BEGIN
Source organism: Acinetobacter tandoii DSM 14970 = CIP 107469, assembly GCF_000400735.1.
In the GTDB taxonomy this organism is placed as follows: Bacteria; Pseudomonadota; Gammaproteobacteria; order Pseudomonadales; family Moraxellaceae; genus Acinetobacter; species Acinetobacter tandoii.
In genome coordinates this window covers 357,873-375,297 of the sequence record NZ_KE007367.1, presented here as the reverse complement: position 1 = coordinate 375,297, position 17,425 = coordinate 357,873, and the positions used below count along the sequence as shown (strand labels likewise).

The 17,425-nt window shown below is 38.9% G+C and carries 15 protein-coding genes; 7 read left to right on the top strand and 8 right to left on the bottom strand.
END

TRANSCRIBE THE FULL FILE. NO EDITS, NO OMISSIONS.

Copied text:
Source organism: Acinetobacter tandoii DSM 14970 = CIP 107469, assembly GCF_000400735.1.
In the GTDB taxonomy this organism is placed as follows: Bacteria; Pseudomonadota; Gammaproteobacteria; order Pseudomonadales; family Moraxellaceae; genus Acinetobacter; species Acinetobacter tandoii.
In genome coordinates this window covers 357,873-375,297 of the sequence record NZ_KE007367.1, presented here as the reverse complement: position 1 = coordinate 375,297, position 17,425 = coordinate 357,873, and the positions used below count along the sequence as shown (strand labels likewise).

The 17,425-nt window shown below is 38.9% G+C and carries 15 protein-coding genes; 7 read left to right on the top strand and 8 right to left on the bottom strand.